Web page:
Vera was founded in 2001 in response to the dire lack of all-ages popular music concerts in Seattle. At the time legislation called the Teen Dance Ordinance made all-ages concerts prohibitively expensive and difficult to produce, leaving youth under 21 with no legal means to experience and participate in popular music. Vera’s first two years were spent producing all-ages concerts in rented halls with the support of the music industry, local foundations, the City of Seattle, and hundreds of volunteers.
In 2002, Vera moved to a full-time space in downtown Seattle, and legislation was passed to ease the restrictions on all-ages music. The new full-time space allowed Vera to expand its programming beyond concerts to include an art gallery, silkscreen studio, sound engineering classes, internships, breakdance classes, musicians’ resources, and much more. Volunteerism continued to thrive. Vera also expanded its funding base to reduce dependence on public funds and include more private support. When downtown redevelopment forced Vera to leave its space in 2006, the organization launched the Viva Vera capital campaign to create a custom-designed venue in the Northwest Rooms at Seattle Center which boasts a 362-capacity showroom and dedicated gallery, silkscreen studio and recording studio.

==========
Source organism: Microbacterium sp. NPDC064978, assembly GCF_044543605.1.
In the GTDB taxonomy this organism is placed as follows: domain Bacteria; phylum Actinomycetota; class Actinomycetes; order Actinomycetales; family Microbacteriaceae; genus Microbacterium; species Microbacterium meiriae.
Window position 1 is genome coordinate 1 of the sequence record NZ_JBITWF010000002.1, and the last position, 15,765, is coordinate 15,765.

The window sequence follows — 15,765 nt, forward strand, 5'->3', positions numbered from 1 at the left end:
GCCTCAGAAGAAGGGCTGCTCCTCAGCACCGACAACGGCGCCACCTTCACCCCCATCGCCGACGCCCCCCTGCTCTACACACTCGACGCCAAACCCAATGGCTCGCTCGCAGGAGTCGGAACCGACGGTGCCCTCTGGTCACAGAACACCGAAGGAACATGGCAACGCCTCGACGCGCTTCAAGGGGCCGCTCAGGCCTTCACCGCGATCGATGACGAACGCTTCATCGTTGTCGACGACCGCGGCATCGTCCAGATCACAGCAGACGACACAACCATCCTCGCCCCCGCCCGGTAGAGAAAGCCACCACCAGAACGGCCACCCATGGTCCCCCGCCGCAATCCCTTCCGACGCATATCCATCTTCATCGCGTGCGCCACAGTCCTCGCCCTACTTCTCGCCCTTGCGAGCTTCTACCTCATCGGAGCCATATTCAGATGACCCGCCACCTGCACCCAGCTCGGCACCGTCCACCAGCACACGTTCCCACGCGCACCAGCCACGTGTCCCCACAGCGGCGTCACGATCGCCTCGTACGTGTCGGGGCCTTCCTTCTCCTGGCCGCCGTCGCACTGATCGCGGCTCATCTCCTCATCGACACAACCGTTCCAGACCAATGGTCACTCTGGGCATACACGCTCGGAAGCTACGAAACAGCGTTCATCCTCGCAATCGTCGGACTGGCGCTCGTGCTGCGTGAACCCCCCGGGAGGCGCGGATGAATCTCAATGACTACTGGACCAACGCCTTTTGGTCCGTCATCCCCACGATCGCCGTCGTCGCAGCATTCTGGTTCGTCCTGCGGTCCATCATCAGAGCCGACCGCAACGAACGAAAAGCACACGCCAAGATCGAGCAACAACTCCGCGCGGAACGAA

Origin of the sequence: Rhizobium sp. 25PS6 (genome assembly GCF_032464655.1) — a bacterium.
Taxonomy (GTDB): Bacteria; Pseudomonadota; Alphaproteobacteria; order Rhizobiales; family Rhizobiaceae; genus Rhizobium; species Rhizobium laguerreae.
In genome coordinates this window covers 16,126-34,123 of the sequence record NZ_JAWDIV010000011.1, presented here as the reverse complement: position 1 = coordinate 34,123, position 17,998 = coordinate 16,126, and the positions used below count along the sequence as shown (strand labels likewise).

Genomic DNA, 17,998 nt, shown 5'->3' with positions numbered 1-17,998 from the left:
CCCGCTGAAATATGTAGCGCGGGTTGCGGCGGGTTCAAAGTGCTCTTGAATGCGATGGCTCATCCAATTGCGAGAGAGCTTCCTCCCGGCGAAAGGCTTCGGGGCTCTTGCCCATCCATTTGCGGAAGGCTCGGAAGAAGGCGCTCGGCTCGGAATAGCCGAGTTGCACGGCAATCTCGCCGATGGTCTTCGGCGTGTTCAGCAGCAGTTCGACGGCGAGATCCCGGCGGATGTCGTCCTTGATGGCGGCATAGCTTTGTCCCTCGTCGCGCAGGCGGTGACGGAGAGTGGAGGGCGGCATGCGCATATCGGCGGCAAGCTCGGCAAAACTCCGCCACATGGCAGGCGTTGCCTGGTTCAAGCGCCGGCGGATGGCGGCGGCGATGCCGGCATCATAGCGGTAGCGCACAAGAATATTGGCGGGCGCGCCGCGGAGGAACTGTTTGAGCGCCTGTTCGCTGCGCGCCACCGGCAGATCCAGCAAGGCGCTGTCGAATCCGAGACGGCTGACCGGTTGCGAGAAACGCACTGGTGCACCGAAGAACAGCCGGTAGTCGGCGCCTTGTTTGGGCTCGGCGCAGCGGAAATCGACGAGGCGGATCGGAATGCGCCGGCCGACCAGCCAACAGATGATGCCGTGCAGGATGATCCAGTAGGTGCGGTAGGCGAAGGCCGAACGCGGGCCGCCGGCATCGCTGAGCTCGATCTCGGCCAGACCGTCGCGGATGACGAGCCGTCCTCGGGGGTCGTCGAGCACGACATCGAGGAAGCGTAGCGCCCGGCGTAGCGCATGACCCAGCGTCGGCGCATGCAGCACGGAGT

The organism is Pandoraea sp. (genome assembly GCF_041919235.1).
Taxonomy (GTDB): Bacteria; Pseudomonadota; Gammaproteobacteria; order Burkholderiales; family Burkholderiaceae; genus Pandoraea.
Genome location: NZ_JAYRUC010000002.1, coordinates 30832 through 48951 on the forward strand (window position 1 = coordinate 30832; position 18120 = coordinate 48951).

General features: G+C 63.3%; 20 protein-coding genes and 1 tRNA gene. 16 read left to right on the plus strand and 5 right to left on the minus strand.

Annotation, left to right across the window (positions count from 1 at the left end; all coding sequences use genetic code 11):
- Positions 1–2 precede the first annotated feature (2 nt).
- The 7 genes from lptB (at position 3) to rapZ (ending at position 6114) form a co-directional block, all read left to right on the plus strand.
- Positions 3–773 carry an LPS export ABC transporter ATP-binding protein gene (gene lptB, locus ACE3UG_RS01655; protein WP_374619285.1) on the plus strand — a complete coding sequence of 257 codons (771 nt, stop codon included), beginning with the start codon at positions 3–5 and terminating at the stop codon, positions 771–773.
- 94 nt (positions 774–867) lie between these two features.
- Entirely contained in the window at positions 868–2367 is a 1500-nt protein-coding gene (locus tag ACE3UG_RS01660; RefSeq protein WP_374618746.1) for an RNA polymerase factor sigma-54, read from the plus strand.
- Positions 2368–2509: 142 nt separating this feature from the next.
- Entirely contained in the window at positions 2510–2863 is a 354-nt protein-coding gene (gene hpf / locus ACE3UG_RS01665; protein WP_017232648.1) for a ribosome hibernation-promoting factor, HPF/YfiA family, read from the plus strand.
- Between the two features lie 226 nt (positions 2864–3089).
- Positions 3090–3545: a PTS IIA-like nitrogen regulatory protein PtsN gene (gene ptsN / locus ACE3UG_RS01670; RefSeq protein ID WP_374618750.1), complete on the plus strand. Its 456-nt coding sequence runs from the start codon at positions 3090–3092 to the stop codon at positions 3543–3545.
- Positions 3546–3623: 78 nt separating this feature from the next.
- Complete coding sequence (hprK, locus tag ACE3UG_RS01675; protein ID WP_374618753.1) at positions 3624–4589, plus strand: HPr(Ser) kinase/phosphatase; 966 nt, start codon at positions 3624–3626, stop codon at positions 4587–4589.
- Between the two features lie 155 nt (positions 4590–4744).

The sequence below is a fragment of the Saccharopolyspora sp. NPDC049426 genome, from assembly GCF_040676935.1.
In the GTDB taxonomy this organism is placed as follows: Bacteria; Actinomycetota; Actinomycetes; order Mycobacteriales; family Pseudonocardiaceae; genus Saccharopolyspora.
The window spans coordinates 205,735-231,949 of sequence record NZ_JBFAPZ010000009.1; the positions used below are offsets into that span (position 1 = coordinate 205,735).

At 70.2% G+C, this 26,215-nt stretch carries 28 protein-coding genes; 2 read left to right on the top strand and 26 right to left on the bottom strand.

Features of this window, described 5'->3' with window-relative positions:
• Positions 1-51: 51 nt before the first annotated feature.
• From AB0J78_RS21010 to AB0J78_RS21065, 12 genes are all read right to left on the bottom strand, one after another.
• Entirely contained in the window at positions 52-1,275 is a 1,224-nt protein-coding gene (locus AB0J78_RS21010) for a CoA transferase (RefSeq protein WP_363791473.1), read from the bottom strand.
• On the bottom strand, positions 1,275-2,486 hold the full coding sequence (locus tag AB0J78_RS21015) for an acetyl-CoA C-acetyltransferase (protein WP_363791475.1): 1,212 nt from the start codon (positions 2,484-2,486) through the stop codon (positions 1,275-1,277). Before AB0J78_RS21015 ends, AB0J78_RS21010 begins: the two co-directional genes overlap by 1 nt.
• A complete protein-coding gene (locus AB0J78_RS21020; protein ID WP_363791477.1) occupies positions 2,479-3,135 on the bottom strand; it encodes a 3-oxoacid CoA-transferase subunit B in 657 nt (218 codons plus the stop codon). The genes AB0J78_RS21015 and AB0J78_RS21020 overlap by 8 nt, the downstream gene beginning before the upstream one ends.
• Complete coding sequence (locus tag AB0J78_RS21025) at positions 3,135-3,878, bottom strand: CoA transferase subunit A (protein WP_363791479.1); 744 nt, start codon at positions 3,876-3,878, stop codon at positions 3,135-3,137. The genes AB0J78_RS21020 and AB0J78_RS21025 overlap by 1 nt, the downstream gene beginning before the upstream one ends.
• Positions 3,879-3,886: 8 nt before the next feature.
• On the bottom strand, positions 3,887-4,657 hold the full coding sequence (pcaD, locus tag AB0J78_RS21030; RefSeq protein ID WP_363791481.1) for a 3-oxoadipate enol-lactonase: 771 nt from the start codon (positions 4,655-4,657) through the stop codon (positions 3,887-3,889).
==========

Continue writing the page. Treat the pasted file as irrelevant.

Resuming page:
February 2007 marked the opening of Vera’s first long-term, full-time home, allowing Vera to continue its tradition of innovative all-ages music and arts programming. Over 150,000 people have walked through Vera’s doors in the organization’s first nine years, and thousands of volunteers have shaped the organization. Vera’s volunteer-fueled participatory approach has garnered national and international attention, and Vera has served as a model and an inspiration for many all-ages organizations in other cities, including in Reno, NV and Olympia, WA. Vera successfully carved out a space for youth-driven music and art in Seattle, and has become part of a larger national movement defining a culture of all-ages, participatory music and arts.